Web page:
Speaking of his youth and the Sandstone Camp, Reg said, “Dad put a road back in there and worked four horses, and that’s where I was with Claude drivin’ horses when I was about thirteen or fourteen. The road went up two bloody hills. One was six or seven chain long, (140 m), an’ the other was two to three chains long, (60 m). A lot of sidlin’ work – dig into the side of the hill with the mattock to make it level for the horses and logs. Up on top of the hill (saddle and plateau) it was button grass, it was peat two to three feet deep (1 m). We had to dig a channel through that to get to solid bottom for good quarter of a mile (400 m). It was a bastard of a job that. It wasn’t too bad on top, the first foot (.3 m), you could cut it out with an axe, but further down it was mud, so you had to shovel that out. Then we had to slide down the other side, which was fairly steep, so the horses could pull the bloody logs up.”
Whizzing the clock forward eighty years puts Jack and Jude in the thick stuff looking for any hint of those benched roads dug out in the 1930’s. Ronnie had got us off to a great start, firstly by the journey of more than eighty-five km.
At about 1300 on Wednesday the 21st of March, arriving at the Sandstone Camp, the Gordon River was running fast around the outside bend. Far too fast to make headway had we attempted it by kayak, so we were delighted we had 60 hp transport. The dam must have been releasing a lot of water for the river was high to the underside of the overhanging trees. Not anything like the placid stream Jude and I kayaked from Sir John Falls to the Rocky Sprent in 2010.
Ronnie had to search up and down the riverbank for a likely landing place to unload our hoard of supplies without disaster, then he drove in fast across the currents straight at a large tree, which I grabbed, and quickly secured a line.
Gaining the steep shore was a problem soon overcome by Jude daintily finding a precarious foothold followed by Ronnie, who went off to check the way towards the camp and stables further upstream. Meanwhile, Jude and I unloaded the numerous boxes and rucksacks, precariously handing them across the river gap. Ronnie returned and helped unload and jockey the kayak above flood level, before we all arduously tussled each bit of gear uphill, then down into a minor stream, then back up and along the clifftop where the Morrisons had pushed Huon logs over into the Gordon, where they were floated downstream.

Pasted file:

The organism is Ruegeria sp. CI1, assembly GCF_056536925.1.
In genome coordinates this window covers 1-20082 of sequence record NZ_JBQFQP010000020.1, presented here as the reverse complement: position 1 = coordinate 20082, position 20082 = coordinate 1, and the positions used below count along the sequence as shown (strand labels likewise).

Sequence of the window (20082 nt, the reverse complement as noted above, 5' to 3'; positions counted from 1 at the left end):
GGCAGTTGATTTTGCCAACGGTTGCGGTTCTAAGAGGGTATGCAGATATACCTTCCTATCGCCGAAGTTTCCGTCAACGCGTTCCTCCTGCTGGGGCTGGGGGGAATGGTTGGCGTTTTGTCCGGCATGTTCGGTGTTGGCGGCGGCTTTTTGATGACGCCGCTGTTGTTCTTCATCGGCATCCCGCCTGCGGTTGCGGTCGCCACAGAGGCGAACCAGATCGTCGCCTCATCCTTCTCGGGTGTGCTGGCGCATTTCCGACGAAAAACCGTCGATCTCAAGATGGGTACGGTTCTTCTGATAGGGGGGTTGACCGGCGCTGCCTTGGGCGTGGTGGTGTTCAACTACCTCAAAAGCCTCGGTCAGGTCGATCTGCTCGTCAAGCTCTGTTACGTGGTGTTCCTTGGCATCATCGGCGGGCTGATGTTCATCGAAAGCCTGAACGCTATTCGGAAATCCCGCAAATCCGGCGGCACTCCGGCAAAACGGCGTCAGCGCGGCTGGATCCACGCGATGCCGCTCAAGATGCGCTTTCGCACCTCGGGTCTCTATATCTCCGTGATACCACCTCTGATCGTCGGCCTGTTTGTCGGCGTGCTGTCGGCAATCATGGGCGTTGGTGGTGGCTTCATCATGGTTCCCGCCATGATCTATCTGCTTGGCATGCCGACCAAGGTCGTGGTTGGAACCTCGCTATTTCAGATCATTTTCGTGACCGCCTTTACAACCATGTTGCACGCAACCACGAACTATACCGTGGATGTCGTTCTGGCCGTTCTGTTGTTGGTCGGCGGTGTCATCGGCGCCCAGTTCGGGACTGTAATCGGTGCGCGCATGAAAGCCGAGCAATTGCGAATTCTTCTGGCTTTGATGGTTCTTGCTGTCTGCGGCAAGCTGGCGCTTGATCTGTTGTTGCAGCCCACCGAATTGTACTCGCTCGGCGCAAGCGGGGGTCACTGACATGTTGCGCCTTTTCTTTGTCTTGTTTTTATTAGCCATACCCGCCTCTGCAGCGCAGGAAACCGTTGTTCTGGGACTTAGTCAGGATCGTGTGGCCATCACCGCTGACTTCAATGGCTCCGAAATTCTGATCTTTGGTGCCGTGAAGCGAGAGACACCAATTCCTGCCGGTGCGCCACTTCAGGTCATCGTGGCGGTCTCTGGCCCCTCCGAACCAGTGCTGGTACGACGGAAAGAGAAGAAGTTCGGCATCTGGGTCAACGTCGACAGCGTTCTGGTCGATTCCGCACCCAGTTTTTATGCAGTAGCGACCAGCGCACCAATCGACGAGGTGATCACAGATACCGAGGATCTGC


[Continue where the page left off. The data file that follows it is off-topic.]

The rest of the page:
With the afternoon sun filtering through a mantle of green, our walk became a tour through a Disney world surrounded by tall, stout, straight boles coated in luxuriant mosses that rose majestically towards the blue sky while sunlight glinted off the fast-moving river. Along our path were many young celery top pines, noticeable by their distinctive shaped leaves, and dotted between them stood lovely baby Huon pines, their needle branches deep green and drooping as they do when fully grown.
Four years previously, when Jude and I helped the film crew find left behind relics, we’d had a good look at the stables noting the two remaining standing posts and cross members buried by moss with a few remaining nails proudly standing aloft. Further on we came to the hut site where the worn-out steel log-shoe still stood upright, at one time backing the fireplace.
Before selecting a site for our camp, Ronnie took us back to where the logs had been dispatched and then talking us through how it might have been, we walked along the edge looking for clues that might indicate where the road emerged from what is now thick forest and undergrowth. Ronnie’s lifetime of forest experience has his eye finely tuned to unnatural changes, as are Jack and Jude’s. So it didn’t take long to discover a small stump; burnt where it protruded and shaped into what Ronnie said could have been a turning point for the horses pulling the logs. At that point, he slipped into the undergrowth with the two of us close behind scanning the ground. His quick eyes spotted a built up line, saying that had been corded, meaning cut poles had been laid side by side to build up the run. Following it further into the forest led to a soak, low ground now soft with standing water eking out the nearby hill. Next to that, a fallen giant myrtle lay along the direction we were tracking and pushing aside some vegetation, Ronnie stated that he thought the shoe road lay in that direction.